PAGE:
The message was found this week at Auschwitz, by a group of workers, who were demolishing a wall. The wall used to be part of the concentration camp in Poland and it is the place where the workers found the hand-written message, signed by 7 inmates, of whom only two survived.
Albert Veissid, who is now 84 years old and living in Allauch in south-eastern France, was also one of the seven prisoners, one of the two survivors. He was very touched by the discovery, which he considered to be a mystery. The man said he can still remember everything from the camp, from “A to Z” and that as he speaks, he can still see the images of Auschwitz, right in front of his eyes. “But this bottle business is an enigma. The biggest surprise of my life,” said Veissid.
Before he got arrested by collaborationist French authorities in 1943 and sent to Poland in 1944, he was a fairground worker. In the message were listed the signatures of seven prisoners, who were working on an air raid shelter. Six of the boys were from Poland, while Mr Vessied was French. They were aged 18 to 20 years old.
The message was found inside the mortar of a wall belonging to a building, which was used as a warehouse by the Nazi guards from the camp, in the Second World War. The building is now part of a local high school, in the southern Polish town of Oswiecim. Mr Veissid remembered meeting the other six prisoners when he was working as a builder at the camp, the ABC News reports.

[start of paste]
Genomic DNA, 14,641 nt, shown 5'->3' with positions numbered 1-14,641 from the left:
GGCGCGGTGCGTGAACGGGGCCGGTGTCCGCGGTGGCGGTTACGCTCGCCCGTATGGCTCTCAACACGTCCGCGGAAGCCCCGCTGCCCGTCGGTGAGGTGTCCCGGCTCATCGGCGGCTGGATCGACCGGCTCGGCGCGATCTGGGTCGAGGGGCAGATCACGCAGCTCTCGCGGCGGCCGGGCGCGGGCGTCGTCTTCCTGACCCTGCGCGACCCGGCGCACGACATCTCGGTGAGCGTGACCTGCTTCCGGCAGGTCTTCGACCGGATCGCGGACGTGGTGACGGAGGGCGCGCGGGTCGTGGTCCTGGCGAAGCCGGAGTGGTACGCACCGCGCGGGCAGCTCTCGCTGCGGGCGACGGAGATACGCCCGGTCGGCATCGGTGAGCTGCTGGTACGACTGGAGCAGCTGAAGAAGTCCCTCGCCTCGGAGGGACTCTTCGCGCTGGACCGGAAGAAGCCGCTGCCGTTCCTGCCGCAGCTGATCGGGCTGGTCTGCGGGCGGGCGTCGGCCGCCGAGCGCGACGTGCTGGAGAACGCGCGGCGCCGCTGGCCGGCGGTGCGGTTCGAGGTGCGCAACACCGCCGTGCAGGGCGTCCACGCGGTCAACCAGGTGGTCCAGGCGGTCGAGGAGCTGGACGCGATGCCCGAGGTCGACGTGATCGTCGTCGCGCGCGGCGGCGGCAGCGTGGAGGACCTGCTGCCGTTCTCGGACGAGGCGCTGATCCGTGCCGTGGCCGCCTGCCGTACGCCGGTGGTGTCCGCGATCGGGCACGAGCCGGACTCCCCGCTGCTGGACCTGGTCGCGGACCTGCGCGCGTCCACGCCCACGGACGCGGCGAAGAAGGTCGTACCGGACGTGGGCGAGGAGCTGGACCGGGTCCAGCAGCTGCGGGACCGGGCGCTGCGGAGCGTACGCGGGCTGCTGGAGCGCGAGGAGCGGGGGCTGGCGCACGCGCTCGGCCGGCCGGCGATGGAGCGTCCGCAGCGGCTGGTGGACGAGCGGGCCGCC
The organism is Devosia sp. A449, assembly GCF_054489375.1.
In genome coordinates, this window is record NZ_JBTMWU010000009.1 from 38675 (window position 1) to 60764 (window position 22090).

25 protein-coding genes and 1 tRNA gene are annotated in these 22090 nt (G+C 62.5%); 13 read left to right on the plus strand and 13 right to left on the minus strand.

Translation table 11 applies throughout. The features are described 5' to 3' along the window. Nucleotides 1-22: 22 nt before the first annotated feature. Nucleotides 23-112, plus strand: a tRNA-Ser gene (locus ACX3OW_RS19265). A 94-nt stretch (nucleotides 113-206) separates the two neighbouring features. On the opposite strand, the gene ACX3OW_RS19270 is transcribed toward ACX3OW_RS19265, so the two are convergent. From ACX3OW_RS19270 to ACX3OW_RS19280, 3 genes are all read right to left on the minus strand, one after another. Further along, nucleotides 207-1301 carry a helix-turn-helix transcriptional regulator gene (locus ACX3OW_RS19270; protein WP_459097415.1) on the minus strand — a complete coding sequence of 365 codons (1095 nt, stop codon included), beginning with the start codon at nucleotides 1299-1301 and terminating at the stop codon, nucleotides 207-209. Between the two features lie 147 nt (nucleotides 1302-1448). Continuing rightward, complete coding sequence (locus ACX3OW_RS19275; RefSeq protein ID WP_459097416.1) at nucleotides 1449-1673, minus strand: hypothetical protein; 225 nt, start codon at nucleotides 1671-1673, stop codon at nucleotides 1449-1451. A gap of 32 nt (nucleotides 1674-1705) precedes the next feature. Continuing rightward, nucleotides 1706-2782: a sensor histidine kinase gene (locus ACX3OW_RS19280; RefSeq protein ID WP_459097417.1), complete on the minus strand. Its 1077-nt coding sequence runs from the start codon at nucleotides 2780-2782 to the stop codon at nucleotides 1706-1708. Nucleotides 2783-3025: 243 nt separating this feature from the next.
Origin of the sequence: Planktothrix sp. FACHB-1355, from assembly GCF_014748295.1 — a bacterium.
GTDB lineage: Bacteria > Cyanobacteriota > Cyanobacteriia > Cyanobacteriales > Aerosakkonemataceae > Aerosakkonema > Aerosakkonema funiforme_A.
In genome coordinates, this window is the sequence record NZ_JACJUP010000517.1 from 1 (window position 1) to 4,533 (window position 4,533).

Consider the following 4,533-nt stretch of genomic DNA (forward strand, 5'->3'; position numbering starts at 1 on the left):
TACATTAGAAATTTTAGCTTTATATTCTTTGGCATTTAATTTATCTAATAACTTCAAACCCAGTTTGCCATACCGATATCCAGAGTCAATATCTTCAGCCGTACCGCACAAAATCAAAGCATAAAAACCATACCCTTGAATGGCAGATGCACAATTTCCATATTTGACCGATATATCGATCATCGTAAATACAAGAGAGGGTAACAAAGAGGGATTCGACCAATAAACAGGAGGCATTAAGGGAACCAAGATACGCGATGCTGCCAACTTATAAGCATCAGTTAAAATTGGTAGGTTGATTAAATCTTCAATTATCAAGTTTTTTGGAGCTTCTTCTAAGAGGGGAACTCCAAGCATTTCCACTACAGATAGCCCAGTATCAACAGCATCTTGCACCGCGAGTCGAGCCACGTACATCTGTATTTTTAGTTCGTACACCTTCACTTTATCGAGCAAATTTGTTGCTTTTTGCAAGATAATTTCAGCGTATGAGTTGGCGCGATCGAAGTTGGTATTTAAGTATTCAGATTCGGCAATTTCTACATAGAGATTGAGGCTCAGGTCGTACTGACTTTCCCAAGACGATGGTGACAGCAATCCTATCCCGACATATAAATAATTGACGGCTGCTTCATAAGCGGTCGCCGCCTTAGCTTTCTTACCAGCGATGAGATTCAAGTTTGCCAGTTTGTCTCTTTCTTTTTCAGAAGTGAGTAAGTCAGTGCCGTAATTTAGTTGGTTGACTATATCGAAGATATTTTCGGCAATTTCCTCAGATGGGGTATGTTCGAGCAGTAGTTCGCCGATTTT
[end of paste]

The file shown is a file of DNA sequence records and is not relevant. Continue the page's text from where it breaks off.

“It’s true I did them some favours. There was food supplied upstairs and they used to steal tubs of marmalade, which I would hide downstairs,” said the man. He believes the men included his name in the message, as a way of thanking him for what he had done for them.
According to the Auschwitz museum, more details about the message will be made public soon. Mr Veissid insisted that he doesn’t like to talk about his experiences at Auschwitz and that he refused to give speeches in schools, however,the story of the message surly intrigued him, since he decided to take part this time. ” It’s a revolution for me,” he said.
Albert Veissid, 84, was born in Istanbul, in 1924, but his family moved to Lyon, France, when he was a baby.